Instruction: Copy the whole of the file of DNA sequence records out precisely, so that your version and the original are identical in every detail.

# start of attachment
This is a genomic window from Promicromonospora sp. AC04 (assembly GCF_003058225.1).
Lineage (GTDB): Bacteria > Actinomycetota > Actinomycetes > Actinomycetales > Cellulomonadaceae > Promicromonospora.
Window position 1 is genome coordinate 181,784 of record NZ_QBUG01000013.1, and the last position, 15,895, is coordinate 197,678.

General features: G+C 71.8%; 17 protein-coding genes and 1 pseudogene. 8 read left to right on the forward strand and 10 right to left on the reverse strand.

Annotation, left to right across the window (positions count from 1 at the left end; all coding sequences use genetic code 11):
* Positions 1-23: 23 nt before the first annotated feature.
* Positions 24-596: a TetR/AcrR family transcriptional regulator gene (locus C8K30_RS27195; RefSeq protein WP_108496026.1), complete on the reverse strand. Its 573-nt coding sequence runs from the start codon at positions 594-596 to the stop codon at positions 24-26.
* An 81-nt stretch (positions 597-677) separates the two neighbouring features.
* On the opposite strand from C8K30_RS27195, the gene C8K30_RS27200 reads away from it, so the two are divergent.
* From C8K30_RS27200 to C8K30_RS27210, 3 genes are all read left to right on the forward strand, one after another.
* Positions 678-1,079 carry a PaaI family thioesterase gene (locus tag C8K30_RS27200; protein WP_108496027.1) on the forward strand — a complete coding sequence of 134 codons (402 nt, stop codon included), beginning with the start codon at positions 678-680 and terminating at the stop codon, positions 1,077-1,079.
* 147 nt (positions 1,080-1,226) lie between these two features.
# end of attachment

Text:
This is a genomic window from Promicromonospora sp. AC04 (assembly GCF_003058225.1).
Lineage (GTDB): Bacteria > Actinomycetota > Actinomycetes > Actinomycetales > Cellulomonadaceae > Promicromonospora.
Window position 1 is genome coordinate 181,784 of record NZ_QBUG01000013.1, and the last position, 15,895, is coordinate 197,678.

General features: G+C 71.8%; 17 protein-coding genes and 1 pseudogene. 8 read left to right on the forward strand and 10 right to left on the reverse strand.

Annotation, left to right across the window (positions count from 1 at the left end; all coding sequences use genetic code 11):
* Positions 1-23: 23 nt before the first annotated feature.
* Positions 24-596: a TetR/AcrR family transcriptional regulator gene (locus C8K30_RS27195; RefSeq protein WP_108496026.1), complete on the reverse strand. Its 573-nt coding sequence runs from the start codon at positions 594-596 to the stop codon at positions 24-26.
* An 81-nt stretch (positions 597-677) separates the two neighbouring features.
* On the opposite strand from C8K30_RS27195, the gene C8K30_RS27200 reads away from it, so the two are divergent.
* From C8K30_RS27200 to C8K30_RS27210, 3 genes are all read left to right on the forward strand, one after another.
* Positions 678-1,079 carry a PaaI family thioesterase gene (locus tag C8K30_RS27200; protein WP_108496027.1) on the forward strand — a complete coding sequence of 134 codons (402 nt, stop codon included), beginning with the start codon at positions 678-680 and terminating at the stop codon, positions 1,077-1,079.
* 147 nt (positions 1,080-1,226) lie between these two features.